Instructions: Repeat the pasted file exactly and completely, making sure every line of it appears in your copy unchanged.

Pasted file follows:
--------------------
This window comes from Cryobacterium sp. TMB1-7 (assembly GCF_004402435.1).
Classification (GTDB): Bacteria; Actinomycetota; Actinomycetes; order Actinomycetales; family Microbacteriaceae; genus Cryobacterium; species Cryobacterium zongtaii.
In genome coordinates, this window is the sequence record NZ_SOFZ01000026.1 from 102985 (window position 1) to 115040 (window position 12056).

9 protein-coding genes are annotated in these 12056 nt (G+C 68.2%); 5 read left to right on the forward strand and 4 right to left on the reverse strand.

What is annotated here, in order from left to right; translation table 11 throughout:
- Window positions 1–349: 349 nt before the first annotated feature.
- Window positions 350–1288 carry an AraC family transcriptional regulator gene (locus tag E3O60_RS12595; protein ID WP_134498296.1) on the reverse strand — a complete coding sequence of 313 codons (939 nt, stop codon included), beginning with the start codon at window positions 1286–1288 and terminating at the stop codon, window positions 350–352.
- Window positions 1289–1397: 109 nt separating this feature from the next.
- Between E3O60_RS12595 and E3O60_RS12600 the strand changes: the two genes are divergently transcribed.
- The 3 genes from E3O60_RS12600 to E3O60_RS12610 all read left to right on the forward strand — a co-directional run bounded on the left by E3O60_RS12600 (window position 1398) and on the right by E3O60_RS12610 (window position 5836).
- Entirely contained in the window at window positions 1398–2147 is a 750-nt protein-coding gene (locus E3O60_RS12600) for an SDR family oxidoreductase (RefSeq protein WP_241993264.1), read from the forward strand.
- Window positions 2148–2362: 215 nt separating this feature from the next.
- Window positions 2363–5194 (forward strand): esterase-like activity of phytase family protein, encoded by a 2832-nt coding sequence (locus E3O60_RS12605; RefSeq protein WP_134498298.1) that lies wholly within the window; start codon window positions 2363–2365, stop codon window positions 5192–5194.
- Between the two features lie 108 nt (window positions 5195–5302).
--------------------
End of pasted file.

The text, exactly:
This window comes from Cryobacterium sp. TMB1-7 (assembly GCF_004402435.1).
Classification (GTDB): Bacteria; Actinomycetota; Actinomycetes; order Actinomycetales; family Microbacteriaceae; genus Cryobacterium; species Cryobacterium zongtaii.
In genome coordinates, this window is the sequence record NZ_SOFZ01000026.1 from 102985 (window position 1) to 115040 (window position 12056).

9 protein-coding genes are annotated in these 12056 nt (G+C 68.2%); 5 read left to right on the forward strand and 4 right to left on the reverse strand.

What is annotated here, in order from left to right; translation table 11 throughout:
- Window positions 1–349: 349 nt before the first annotated feature.
- Window positions 350–1288 carry an AraC family transcriptional regulator gene (locus tag E3O60_RS12595; protein ID WP_134498296.1) on the reverse strand — a complete coding sequence of 313 codons (939 nt, stop codon included), beginning with the start codon at window positions 1286–1288 and terminating at the stop codon, window positions 350–352.
- Window positions 1289–1397: 109 nt separating this feature from the next.
- Between E3O60_RS12595 and E3O60_RS12600 the strand changes: the two genes are divergently transcribed.
- The 3 genes from E3O60_RS12600 to E3O60_RS12610 all read left to right on the forward strand — a co-directional run bounded on the left by E3O60_RS12600 (window position 1398) and on the right by E3O60_RS12610 (window position 5836).
- Entirely contained in the window at window positions 1398–2147 is a 750-nt protein-coding gene (locus E3O60_RS12600) for an SDR family oxidoreductase (RefSeq protein WP_241993264.1), read from the forward strand.
- Window positions 2148–2362: 215 nt separating this feature from the next.
- Window positions 2363–5194 (forward strand): esterase-like activity of phytase family protein, encoded by a 2832-nt coding sequence (locus E3O60_RS12605; RefSeq protein WP_134498298.1) that lies wholly within the window; start codon window positions 2363–2365, stop codon window positions 5192–5194.
- Between the two features lie 108 nt (window positions 5195–5302).